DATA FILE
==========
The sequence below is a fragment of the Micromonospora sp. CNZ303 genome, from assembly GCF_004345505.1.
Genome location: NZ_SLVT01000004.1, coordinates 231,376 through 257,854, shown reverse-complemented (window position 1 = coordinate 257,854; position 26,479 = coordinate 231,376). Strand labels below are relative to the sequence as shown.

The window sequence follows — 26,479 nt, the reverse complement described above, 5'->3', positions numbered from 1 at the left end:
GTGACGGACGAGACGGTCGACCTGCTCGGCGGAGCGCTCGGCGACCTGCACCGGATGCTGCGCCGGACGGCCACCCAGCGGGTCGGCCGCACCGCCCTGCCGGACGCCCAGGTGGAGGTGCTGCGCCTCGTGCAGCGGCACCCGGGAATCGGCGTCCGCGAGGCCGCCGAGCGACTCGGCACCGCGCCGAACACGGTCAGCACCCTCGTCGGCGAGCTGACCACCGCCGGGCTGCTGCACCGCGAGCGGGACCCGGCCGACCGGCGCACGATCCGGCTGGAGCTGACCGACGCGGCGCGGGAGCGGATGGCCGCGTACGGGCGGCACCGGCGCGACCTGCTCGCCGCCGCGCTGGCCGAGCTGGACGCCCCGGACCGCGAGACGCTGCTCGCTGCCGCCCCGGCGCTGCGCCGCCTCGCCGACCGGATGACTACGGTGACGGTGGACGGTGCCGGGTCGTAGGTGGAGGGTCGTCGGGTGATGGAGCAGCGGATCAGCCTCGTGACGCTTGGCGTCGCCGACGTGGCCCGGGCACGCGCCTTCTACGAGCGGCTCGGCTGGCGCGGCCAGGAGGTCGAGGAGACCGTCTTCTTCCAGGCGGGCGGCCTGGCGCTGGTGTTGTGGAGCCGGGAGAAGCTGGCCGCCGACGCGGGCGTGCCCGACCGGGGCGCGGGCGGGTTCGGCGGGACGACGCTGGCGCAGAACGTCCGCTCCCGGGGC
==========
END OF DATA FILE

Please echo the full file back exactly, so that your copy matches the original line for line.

The sequence below is a fragment of the Micromonospora sp. CNZ303 genome, from assembly GCF_004345505.1.
Genome location: NZ_SLVT01000004.1, coordinates 231,376 through 257,854, shown reverse-complemented (window position 1 = coordinate 257,854; position 26,479 = coordinate 231,376). Strand labels below are relative to the sequence as shown.

The window sequence follows — 26,479 nt, the reverse complement described above, 5'->3', positions numbered from 1 at the left end:
GTGACGGACGAGACGGTCGACCTGCTCGGCGGAGCGCTCGGCGACCTGCACCGGATGCTGCGCCGGACGGCCACCCAGCGGGTCGGCCGCACCGCCCTGCCGGACGCCCAGGTGGAGGTGCTGCGCCTCGTGCAGCGGCACCCGGGAATCGGCGTCCGCGAGGCCGCCGAGCGACTCGGCACCGCGCCGAACACGGTCAGCACCCTCGTCGGCGAGCTGACCACCGCCGGGCTGCTGCACCGCGAGCGGGACCCGGCCGACCGGCGCACGATCCGGCTGGAGCTGACCGACGCGGCGCGGGAGCGGATGGCCGCGTACGGGCGGCACCGGCGCGACCTGCTCGCCGCCGCGCTGGCCGAGCTGGACGCCCCGGACCGCGAGACGCTGCTCGCTGCCGCCCCGGCGCTGCGCCGCCTCGCCGACCGGATGACTACGGTGACGGTGGACGGTGCCGGGTCGTAGGTGGAGGGTCGTCGGGTGATGGAGCAGCGGATCAGCCTCGTGACGCTTGGCGTCGCCGACGTGGCCCGGGCACGCGCCTTCTACGAGCGGCTCGGCTGGCGCGGCCAGGAGGTCGAGGAGACCGTCTTCTTCCAGGCGGGCGGCCTGGCGCTGGTGTTGTGGAGCCGGGAGAAGCTGGCCGCCGACGCGGGCGTGCCCGACCGGGGCGCGGGCGGGTTCGGCGGGACGACGCTGGCGCAGAACGTCCGCTCCCGGGGC